Thursday, March 28, 2013

A Game of Thrones Beer Pong Table

When you play the game of thrones, you win or you die drink.


I have finally finished my Song of Ice and Fire/Game of Thrones beer pong table.  I started working on it late last year but then put it aside for several months to work on other projects.  Now with the start of the third season of HBO's adaption of George R. R. Martin's A Song of Ice and Fire series, it seemed like an appropriate time to finish up.

Some of the sigils of the great houses of Westeros adorn the table.

For those not familiar with beer pong, it's a beer drinking game (though nonalcoholic beverages can be used instead) which features two teams trying to throw ping pong balls into beer filled cups from the opposite edge of the table.  When a pong ball lands in the opposing team's cup (8-10 cups arranged like a pool ball rack is the norm), that cup is consumed then removed.  Once all of a team's cups have been removed from play, that team is out and the opposing team is declared the winner (though in my mind, maybe it's not so bad to be the loosing team since you get to drink the beer).  There are plenty of additional rules (and house rules) but that is the core of the game.


I was introduced to beer pong last year by some of my boat crew.  Due to the nature of my business, my boat crews tend to be fairly young, with many just out of college.  They couldn't wait to share with the "old guy" their favorite college drinking game.  Now we had our share of games in my days, but they mostly involved cards or quarters.  So this one was going to be quite different.  Although according to reports, beer pong has been around on college campuses since as early as the 1960s, during my college years (1990s) it had not caught on and was not as popular as now.  The concept intrigued me so I let the "youngins'" show me how to play and explain all of the esoteric and crazy house rules.  I'm pretty sure they took advantage of me that night but all in all it was great fun.  I was hooked!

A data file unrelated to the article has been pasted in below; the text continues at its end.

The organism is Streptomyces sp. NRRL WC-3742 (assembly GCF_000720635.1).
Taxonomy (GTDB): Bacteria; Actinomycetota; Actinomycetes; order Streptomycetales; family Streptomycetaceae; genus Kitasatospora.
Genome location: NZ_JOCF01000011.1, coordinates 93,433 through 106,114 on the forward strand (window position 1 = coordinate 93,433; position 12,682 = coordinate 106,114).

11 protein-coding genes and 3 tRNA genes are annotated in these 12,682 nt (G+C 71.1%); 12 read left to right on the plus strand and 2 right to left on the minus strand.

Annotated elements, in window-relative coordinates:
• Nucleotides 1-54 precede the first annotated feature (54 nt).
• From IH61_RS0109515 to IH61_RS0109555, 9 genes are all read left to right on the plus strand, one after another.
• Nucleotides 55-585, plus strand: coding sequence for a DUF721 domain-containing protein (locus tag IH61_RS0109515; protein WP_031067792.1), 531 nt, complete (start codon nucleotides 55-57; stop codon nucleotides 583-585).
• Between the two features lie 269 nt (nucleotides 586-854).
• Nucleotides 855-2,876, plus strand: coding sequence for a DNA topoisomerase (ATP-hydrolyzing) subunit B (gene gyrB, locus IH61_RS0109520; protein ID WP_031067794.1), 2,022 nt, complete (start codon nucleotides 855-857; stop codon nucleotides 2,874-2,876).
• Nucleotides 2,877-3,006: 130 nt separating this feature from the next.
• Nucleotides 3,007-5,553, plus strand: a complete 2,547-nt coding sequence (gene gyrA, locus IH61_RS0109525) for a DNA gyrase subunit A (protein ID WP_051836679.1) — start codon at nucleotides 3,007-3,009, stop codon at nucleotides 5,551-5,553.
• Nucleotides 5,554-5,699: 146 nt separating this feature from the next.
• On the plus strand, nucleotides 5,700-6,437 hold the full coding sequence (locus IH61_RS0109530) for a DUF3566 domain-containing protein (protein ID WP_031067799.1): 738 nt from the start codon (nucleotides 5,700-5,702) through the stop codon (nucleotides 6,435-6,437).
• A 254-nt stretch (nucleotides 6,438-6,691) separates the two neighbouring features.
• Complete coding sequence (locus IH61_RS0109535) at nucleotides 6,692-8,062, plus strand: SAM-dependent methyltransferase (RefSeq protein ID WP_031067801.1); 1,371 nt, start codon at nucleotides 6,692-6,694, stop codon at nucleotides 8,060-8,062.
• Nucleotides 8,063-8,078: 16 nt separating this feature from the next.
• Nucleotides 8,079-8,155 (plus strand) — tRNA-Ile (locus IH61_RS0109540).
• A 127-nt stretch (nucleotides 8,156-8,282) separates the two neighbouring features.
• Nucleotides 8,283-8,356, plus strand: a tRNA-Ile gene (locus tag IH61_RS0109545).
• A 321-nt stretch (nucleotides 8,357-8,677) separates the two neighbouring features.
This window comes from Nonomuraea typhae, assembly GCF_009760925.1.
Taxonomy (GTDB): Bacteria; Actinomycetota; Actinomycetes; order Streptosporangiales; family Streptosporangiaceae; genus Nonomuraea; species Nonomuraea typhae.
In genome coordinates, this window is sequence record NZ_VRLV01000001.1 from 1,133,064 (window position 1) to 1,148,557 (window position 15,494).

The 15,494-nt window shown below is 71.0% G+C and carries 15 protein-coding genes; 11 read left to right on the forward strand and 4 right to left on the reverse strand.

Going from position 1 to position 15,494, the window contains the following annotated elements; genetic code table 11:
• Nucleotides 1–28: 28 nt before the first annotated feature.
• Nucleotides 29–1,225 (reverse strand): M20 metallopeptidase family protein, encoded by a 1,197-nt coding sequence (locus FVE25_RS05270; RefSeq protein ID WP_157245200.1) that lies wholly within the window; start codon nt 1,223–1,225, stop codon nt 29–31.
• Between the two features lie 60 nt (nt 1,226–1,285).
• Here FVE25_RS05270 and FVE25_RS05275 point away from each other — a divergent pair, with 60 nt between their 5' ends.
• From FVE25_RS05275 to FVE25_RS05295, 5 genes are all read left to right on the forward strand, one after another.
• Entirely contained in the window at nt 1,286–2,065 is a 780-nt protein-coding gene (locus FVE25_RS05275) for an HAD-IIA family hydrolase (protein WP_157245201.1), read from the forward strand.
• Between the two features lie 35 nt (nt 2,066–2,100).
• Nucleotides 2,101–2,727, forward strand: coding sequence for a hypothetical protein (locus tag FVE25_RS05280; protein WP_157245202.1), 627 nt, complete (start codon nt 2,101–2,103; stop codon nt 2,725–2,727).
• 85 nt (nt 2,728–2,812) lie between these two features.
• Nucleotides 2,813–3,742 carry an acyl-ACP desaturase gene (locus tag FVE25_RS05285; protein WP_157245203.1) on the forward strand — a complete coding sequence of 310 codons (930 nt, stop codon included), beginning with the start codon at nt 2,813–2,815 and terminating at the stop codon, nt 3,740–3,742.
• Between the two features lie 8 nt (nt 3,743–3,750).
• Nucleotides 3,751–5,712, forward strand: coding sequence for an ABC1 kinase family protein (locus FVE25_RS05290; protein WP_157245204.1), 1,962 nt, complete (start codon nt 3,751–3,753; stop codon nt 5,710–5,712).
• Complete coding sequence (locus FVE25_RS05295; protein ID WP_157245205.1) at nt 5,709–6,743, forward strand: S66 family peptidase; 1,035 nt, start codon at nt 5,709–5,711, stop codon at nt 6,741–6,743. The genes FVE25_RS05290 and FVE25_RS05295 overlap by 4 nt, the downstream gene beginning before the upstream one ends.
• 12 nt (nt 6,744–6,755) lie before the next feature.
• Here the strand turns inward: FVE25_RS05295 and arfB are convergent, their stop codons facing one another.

Rinse cup holders were added to each team's side.

The table we used that first night (and many nights thereafter) was a sorry affair.  Basically they took a thin piece of plywood and threw on a coat of paint.  It didn't even have legs.....just a pair of sawhorses held the table up.  It was in bad shape even then but the weather and humidity of the Florida Keys took a toll.  The peeling paint basically disintegrated and the wood warped to such a degree that one could almost toss a pong ball to the side and have it bounce in for a bank shot.  That's when I decided take make my own version.

House Tully and House Stark are aligned on the left side of the table.

Not to be outdone by the kids, I decided to build a bullet proof version.  I did a little research online and discovered that not only are there official beer pong leagues with a world championship in Las Vegas, but official beer pong table dimensions as well.  Two feet wide by eight feet long are the official specs so I decided to adopt those measurements.  I chose half inch plywood for the table itself then attached 2x4 runners down each side to keep the playing surface strong and level.  I also ran several 2x4 struts underneath to give additional strength and longevity to the table top.  2x2 legs approximately 28" high were then attached to hold the table up to the official height. Not required and probably not official, I also added rinse cup holders on each team's side.  This thing was heavy, to say the least, but the table would definitely last.

House Targaryen stands proudly in the center.

With the table constructed, I applied a few coats of dark stain to help protect the wood from the elements.  I wanted the wood to look old and well worn, so a rag was used to stain the table and I let the excess gather in random places to create a bit of a pattern.  After the staining process, it was time to start painting.